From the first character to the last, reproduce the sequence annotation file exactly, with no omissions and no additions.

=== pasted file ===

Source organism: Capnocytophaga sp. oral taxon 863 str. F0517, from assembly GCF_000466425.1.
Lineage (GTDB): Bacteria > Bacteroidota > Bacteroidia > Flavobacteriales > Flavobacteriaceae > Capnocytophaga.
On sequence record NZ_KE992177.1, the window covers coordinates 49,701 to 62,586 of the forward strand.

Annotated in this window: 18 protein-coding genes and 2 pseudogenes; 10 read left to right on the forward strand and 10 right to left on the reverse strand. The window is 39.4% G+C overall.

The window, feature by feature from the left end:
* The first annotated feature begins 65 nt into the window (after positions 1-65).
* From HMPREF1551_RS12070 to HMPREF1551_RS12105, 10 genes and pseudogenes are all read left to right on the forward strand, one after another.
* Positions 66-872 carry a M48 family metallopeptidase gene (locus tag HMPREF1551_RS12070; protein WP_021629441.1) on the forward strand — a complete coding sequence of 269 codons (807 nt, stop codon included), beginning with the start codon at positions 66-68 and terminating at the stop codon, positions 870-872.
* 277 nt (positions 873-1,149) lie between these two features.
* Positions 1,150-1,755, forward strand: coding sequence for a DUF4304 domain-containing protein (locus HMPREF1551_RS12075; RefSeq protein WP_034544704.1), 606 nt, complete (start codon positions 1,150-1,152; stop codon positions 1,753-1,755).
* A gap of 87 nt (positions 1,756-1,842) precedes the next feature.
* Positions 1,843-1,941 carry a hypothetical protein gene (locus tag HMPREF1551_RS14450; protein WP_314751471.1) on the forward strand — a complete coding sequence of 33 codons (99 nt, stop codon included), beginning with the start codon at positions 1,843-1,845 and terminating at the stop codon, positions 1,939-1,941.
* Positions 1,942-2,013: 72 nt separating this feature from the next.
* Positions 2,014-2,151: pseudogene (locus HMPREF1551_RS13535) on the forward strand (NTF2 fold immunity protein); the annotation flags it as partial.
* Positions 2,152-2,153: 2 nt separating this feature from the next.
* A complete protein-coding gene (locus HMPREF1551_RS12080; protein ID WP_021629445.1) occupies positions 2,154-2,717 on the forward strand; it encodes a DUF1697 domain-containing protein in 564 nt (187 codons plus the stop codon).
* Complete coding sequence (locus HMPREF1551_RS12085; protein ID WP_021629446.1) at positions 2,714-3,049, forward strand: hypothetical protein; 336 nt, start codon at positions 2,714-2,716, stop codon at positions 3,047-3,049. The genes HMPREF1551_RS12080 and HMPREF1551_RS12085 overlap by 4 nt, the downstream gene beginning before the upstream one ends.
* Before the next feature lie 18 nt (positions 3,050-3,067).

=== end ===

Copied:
Source organism: Capnocytophaga sp. oral taxon 863 str. F0517, from assembly GCF_000466425.1.
Lineage (GTDB): Bacteria > Bacteroidota > Bacteroidia > Flavobacteriales > Flavobacteriaceae > Capnocytophaga.
On sequence record NZ_KE992177.1, the window covers coordinates 49,701 to 62,586 of the forward strand.

Annotated in this window: 18 protein-coding genes and 2 pseudogenes; 10 read left to right on the forward strand and 10 right to left on the reverse strand. The window is 39.4% G+C overall.

The window, feature by feature from the left end:
* The first annotated feature begins 65 nt into the window (after positions 1-65).
* From HMPREF1551_RS12070 to HMPREF1551_RS12105, 10 genes and pseudogenes are all read left to right on the forward strand, one after another.
* Positions 66-872 carry a M48 family metallopeptidase gene (locus tag HMPREF1551_RS12070; protein WP_021629441.1) on the forward strand — a complete coding sequence of 269 codons (807 nt, stop codon included), beginning with the start codon at positions 66-68 and terminating at the stop codon, positions 870-872.
* 277 nt (positions 873-1,149) lie between these two features.
* Positions 1,150-1,755, forward strand: coding sequence for a DUF4304 domain-containing protein (locus HMPREF1551_RS12075; RefSeq protein WP_034544704.1), 606 nt, complete (start codon positions 1,150-1,152; stop codon positions 1,753-1,755).
* A gap of 87 nt (positions 1,756-1,842) precedes the next feature.
* Positions 1,843-1,941 carry a hypothetical protein gene (locus tag HMPREF1551_RS14450; protein WP_314751471.1) on the forward strand — a complete coding sequence of 33 codons (99 nt, stop codon included), beginning with the start codon at positions 1,843-1,845 and terminating at the stop codon, positions 1,939-1,941.
* Positions 1,942-2,013: 72 nt separating this feature from the next.
* Positions 2,014-2,151: pseudogene (locus HMPREF1551_RS13535) on the forward strand (NTF2 fold immunity protein); the annotation flags it as partial.
* Positions 2,152-2,153: 2 nt separating this feature from the next.
* A complete protein-coding gene (locus HMPREF1551_RS12080; protein ID WP_021629445.1) occupies positions 2,154-2,717 on the forward strand; it encodes a DUF1697 domain-containing protein in 564 nt (187 codons plus the stop codon).
* Complete coding sequence (locus HMPREF1551_RS12085; protein ID WP_021629446.1) at positions 2,714-3,049, forward strand: hypothetical protein; 336 nt, start codon at positions 2,714-2,716, stop codon at positions 3,047-3,049. The genes HMPREF1551_RS12080 and HMPREF1551_RS12085 overlap by 4 nt, the downstream gene beginning before the upstream one ends.
* Before the next feature lie 18 nt (positions 3,050-3,067).